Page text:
Posted by Bill Kreamer on October 27, 2004, 5:29 pm
Hi Gary, Hi Stuart.
You should email me for a .pdf of illustrated instructions for a high
efficiency solar air heater using the following features - Bill Kreamer
The two most important characteristics for air-cooled solar absorbers are
_very_ high surface area, and single-pass flow-through mounting. To get the
surface area, I used furnace filter for many many years, until I eliminated
painting with black spray paint, and got even more surface area, by using a
thin, black polyester blanket. Performance improved (the collector ran
cooler, and the room got hotter), and I've never gone back.
So here are some design tips which, along with foil-faced foam insulation,
will have a positive effect on your solar heater project:
1. Use a very high surface area, black absorber material, and use a
through-the-absorber flow pattern. Flat plate materials (dimpled,
corrugated, etc.), or even screen, etc. are not the best for an air-cooled
solar absorber. You can use any blanket-like black material, as long as you
can see only glints of sunlight through it. I prefer black polyester
dressmaker's felt. Simultaneously, use a single-step, parallel flow path.
Arrange for cooler input air to flood the entire face of the collector
(don't use a serpentine, or serial, flow path). Take heated output air from
the entire rear area at once. That is, supply room temperature air to the
front of the absorber, and collect hot air from the rear.
2. Silicone glue the felt absorber to aluminum rails (1x1 flashing "ells").
Orient the rails and absorber on the diagonal to the general air flow. This
will produce a "front to rear" flow through the absorber.
3. Make the inside walls of foil-faced insulation; keep the interior
collector walls reflective. Don't make anything inside the collector black
but the absorber; let the absorber do all the solar absorbing and heat
4. Get a fan (70-115 cfm for each 24 to 40 sq. ft. of face area) from
5. Use the "2E245" snap disc thermostat from Grainger.com.
6. Place your inlet and outlet at nearly, but not exactly, the same height.
Again, just email me for a .pdf of illustrated instructions using these
- Bill Kreamer (email@example.com)
If you'll be using the space in the evening, or at night, or on cold grey
mornings, afternoons, etc., pencil in modest window area for viewing
purposes. Then add collectors (and a "primary/backup" heater of your choice)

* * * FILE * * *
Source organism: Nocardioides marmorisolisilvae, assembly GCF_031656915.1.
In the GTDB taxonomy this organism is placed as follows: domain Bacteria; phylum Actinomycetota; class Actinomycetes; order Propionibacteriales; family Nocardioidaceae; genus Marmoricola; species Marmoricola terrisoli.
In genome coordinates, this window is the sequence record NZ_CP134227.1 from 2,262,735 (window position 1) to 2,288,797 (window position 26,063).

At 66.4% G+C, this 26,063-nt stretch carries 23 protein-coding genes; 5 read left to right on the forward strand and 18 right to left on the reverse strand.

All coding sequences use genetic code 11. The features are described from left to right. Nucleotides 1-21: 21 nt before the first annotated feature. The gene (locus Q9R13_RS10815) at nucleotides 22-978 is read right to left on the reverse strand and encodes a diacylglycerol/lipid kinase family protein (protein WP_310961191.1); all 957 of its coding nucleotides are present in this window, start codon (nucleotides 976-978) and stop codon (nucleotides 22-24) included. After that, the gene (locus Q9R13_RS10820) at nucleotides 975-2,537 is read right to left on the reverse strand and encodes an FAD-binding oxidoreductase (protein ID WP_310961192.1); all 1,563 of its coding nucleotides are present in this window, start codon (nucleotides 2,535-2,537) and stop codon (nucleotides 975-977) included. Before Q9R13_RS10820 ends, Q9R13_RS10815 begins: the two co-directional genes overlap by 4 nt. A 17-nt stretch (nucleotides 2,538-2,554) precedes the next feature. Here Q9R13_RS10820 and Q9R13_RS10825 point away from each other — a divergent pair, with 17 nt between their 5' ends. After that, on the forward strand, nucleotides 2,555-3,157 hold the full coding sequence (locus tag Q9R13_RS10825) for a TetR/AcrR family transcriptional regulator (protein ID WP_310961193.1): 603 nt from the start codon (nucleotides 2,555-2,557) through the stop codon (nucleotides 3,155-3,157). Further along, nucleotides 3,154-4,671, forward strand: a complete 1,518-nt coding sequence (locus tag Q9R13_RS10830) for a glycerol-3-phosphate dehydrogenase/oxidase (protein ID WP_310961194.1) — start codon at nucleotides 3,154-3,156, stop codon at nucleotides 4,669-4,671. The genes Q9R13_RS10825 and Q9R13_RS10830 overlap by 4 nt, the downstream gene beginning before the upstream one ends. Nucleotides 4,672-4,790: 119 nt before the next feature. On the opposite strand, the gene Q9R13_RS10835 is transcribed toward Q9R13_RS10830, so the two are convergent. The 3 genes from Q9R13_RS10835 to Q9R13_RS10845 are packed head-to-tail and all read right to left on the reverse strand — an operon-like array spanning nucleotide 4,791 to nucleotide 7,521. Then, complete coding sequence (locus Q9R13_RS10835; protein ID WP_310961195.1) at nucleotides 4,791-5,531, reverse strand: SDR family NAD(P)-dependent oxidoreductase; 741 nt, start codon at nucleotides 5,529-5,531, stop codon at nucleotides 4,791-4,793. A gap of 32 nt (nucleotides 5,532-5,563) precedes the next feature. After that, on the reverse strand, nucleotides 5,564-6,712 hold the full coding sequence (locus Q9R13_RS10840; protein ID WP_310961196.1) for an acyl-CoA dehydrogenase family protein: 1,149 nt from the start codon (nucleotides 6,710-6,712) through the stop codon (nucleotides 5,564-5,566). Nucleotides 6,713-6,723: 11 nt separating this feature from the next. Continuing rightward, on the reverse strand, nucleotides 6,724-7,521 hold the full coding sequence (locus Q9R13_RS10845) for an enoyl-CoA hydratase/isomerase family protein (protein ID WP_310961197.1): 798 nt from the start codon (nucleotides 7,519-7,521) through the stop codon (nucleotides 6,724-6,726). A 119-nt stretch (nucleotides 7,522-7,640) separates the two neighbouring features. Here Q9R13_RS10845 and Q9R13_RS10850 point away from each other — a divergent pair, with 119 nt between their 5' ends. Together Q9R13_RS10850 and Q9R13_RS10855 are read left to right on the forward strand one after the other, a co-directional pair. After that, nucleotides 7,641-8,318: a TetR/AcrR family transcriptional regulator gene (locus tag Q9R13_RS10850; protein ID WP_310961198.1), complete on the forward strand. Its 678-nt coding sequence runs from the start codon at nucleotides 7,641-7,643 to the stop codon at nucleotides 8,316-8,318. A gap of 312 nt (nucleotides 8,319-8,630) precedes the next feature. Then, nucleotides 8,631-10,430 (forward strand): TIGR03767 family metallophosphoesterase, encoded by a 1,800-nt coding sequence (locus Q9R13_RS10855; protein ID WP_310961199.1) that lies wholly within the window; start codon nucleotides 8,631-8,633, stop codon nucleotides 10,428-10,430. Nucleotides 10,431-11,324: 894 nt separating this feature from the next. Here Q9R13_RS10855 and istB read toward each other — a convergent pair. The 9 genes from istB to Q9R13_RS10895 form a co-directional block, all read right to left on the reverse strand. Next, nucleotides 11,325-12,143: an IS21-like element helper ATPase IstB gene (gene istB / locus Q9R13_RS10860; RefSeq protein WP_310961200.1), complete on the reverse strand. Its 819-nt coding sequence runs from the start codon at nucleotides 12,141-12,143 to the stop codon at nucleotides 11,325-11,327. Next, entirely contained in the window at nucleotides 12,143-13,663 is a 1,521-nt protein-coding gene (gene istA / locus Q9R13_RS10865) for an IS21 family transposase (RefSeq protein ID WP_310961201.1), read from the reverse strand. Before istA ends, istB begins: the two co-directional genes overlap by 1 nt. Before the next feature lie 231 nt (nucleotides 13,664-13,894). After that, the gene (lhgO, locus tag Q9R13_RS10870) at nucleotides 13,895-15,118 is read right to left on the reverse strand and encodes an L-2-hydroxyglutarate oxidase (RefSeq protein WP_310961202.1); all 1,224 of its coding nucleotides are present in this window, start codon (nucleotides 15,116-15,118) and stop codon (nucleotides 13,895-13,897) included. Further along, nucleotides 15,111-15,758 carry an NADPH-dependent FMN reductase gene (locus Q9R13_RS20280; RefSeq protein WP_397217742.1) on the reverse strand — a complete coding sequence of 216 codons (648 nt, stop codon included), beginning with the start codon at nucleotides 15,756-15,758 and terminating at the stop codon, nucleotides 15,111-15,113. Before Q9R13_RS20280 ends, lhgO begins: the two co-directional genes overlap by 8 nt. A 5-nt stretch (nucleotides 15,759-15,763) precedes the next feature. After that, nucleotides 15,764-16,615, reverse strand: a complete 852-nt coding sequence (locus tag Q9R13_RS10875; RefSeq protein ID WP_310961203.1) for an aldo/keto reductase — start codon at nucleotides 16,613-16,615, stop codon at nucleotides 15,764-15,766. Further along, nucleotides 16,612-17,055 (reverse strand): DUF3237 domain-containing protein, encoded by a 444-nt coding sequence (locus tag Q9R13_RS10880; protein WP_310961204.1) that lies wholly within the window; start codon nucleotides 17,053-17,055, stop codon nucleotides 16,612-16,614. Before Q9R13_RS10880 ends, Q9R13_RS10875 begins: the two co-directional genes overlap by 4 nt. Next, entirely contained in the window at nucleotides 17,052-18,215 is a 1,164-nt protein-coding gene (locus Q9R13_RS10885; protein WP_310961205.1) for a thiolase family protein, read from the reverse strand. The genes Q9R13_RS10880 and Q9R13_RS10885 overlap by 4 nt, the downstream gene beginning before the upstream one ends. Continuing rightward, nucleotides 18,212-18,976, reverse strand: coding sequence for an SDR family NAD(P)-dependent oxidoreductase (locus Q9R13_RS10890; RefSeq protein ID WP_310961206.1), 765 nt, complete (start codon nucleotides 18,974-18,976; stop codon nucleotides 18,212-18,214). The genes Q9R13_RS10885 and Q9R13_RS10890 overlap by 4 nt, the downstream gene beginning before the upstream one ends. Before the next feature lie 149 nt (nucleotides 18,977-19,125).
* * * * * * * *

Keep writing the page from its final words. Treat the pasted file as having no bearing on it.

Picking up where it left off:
for heat. Size per Nick's advice.
- Bill K.
Posted by prepusa on October 26, 2004, 12:52 am
Check out www.hotboxsolar.com
They sell a reasonably priced air heater that uses concentrated sunlight.
Posted by nicksanspam on October 26, 2004, 2:57 pm
Say it's 16'x24'x8' tall, with a long south wall.
How much? G = 1024/R Btu/h-F.
An easy climate. NREL says Santa Maria has 1390 Btu/ft^2 of sun on
a south wall on an average 51.1 F January day, when your studio might
need 8h(65-51.1)G = 114K/R Btu of heat.
No shading... :-)
How about thermosyphoning air panels on the south wall warming low-e
ceiling mass and a slow ceiling fan controlled by an occupancy sensor
and a room temp thermostat?
Sure, if designed to do that. You need about 570K/R Btu for 5 cloudy days...
Gary spent $/ft^2. Cleardome charges $95/(2'x8') = $5.94/ft^2.
Then again, they are still selling indoor solar collectors :-)
Wow, only $99/(2'x4') = $9.88/ft^2 :-)
Looks like "they" is "you" :-)
I'd use a single layer of "Dynaglas" corrugated polycarbonate.
This greenhouse roofing material comes in 4' wide sheets.
Flat polycarbonate comes in 4'-wide rolls.
Your brown shingles behind a single layer of black window screen.
Grainger sells them, but I'd thermosyphon.
Then again, you want 100% solar heating. You might have room for 4
4x8s among the windows. If 1 ft^2 collects 0.9x1390 = 1251 Btu and
loses 6h(130-51.1)1ft^2/R1 = 473, the net gain is 778. There's a
tradeoff between polycarb ($/ft^2), insulation ($.34/ft^2 for "R7.2"
1" double-foil polyiso board) and ceiling mass ($/4"x10' 55 Btu/F
thinwall PVC pipe.)
If each of N $0 4x8 collectors can make 24.9K Btu/day, the studio needs
R = 114K/(24.9KN) insulation and P = 570K/((130-80)55) ceiling heat store
pipes for cloudy days. If pipes cost $ each and covering 1024 ft^2 of walls
and ceiling with R-value R insulation costs $.34x1024R/7.2...
N Cc R Cr P Cp total cost
1 50 4.58 221 45 225 $96
2 100 2.29 111 91 455 666
3 150 1.53 74 135 675 899
4 200 1.14 55 182 910 1165.
If the ceiling is 16'x24' of poly film ducts ($0) containing up to
5" of water over mylar film ($0) over welded wire fence ($0)...
N Cc R Cr Cp total cost
1 50 4.58 221 120 $91
2 100 2.29 111 120 331
3 150 1.53 74 120 344
4 200 1.14 55 120 375.